That appears to be the case here. The Grand Prix Regulations state nothing about when notifications issued by the FIM Stewards is to be considered final, and whether it can be amended. It says nothing about how and when penalties are to be applied, and what happens if a rider is absent through injury.
There are plenty of other questions raised by this case. What happens if a rider is given a Long Lap Penalty, starts the race in which it is to be served, but crashes in the first corner and can't serve the penalty? Does that clear the penalty or not? What if they are injured during qualifying or the Sprint Race and can't continue?
Whatever you think of Marc Marquez' actions (and it was clear that his mistake caused another rider to crash and injure themselves), the Repsol Honda Team's protest at the revised penalty is an opportunity to test the current system in a legal setting. The application of penalties has been inconsistent to the point of seeming arbitrary in recent years, and with the financial and commercial stakes being raised every year, the current system is long overdue a thorough examination and overhaul.
The FIM and Dorna should seize this opportunity to take the current rulebook and examine and address any ambiguities or holes in the rules. It is a chance to completely overhaul the penalty framework to make it much clearer to riders and teams how it will apply, and when they can expect certainty.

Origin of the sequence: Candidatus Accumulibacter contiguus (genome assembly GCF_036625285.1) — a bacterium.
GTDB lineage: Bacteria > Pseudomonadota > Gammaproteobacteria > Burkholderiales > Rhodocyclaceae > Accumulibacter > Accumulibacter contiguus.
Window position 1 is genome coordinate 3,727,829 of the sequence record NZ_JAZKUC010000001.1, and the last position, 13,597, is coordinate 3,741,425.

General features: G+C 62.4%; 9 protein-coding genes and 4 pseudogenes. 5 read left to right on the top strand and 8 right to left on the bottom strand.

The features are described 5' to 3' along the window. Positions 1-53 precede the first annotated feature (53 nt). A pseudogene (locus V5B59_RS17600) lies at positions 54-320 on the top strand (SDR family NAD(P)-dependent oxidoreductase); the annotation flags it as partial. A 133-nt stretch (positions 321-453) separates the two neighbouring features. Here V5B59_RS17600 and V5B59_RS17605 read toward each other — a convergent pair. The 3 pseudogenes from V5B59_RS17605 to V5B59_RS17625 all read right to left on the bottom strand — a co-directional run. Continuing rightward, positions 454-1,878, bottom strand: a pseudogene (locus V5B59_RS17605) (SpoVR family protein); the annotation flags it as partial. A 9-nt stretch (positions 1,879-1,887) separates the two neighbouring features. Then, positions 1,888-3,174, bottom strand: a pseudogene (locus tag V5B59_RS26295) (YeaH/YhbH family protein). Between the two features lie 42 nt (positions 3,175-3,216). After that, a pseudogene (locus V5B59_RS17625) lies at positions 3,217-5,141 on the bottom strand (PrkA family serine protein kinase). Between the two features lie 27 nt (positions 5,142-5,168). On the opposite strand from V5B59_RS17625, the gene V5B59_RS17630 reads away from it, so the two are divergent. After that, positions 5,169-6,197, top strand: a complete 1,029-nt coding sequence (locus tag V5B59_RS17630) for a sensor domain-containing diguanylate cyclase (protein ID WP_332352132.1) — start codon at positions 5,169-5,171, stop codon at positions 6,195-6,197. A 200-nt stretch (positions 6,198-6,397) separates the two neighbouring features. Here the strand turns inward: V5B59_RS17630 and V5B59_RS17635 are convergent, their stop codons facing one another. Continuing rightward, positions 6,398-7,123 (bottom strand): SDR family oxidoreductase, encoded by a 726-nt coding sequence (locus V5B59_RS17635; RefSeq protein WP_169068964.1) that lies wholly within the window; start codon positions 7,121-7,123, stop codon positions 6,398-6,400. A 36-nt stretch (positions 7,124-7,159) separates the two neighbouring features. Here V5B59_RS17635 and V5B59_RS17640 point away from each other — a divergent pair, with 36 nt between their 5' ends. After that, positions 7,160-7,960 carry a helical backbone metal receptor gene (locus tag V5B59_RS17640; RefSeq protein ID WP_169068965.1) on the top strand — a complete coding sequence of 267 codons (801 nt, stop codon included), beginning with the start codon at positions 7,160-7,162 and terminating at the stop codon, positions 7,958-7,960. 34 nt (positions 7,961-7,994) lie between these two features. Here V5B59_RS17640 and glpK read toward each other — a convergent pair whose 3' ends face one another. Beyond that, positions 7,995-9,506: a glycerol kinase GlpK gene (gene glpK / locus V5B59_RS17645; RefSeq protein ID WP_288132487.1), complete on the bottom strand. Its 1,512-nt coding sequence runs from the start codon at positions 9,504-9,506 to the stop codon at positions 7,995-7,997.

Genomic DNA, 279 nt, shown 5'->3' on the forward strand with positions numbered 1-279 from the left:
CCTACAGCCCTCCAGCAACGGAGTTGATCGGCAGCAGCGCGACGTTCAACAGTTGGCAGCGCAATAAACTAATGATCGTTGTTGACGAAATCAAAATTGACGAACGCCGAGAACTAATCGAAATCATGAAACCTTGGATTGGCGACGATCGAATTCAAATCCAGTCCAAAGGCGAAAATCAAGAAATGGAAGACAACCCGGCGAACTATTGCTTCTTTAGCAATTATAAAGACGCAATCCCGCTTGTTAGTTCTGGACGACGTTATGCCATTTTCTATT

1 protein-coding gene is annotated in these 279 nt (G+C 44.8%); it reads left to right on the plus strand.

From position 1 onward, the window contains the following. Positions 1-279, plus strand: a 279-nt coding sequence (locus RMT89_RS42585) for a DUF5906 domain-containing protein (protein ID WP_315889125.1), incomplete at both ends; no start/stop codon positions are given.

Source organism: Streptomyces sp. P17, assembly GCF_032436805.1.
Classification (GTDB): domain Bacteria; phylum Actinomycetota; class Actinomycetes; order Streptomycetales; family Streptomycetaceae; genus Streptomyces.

That will also require an examination of the intention of the rules. If a rider gets a penalty for riding dangerously, but injures themselves as a result, is that sufficient punishment? Or should the penalty be served at the next race in which they participate?
These are fundamental philosophical questions which are often treated as unspoken rules, understood among current and former races. But we no longer live in a world where a rider's or a steward's word is good enough assurance. This is a legalistic world, and it needs a legalistic approach.
The Repsol Honda Team press release on appealing the penalty appears below:
Repsol Honda Team Statement on FIM penalty modification
In relation to the sanction imposed by the FIM on Marc Marquez for the race incident that occurred at the Portuguese Grand Prix, the Repsol Honda Team considers that the modification of the penalty consisted of a change of criteria on when the penalty should be applied, and that this modification was issued by the FIM two days after the initial sanction was final and definitive, is not in line with the current regulations of the FIM for the MotoGP World Championship. For this reason, the Repsol Honda Team intends to use all the means of recourse offered by the regulations in force to defend its rights and legitimate interests, which it considers violated as a result of the latest resolution adopted, and in particular has duly submitted an Appeal before the FIM Appeal Stewards.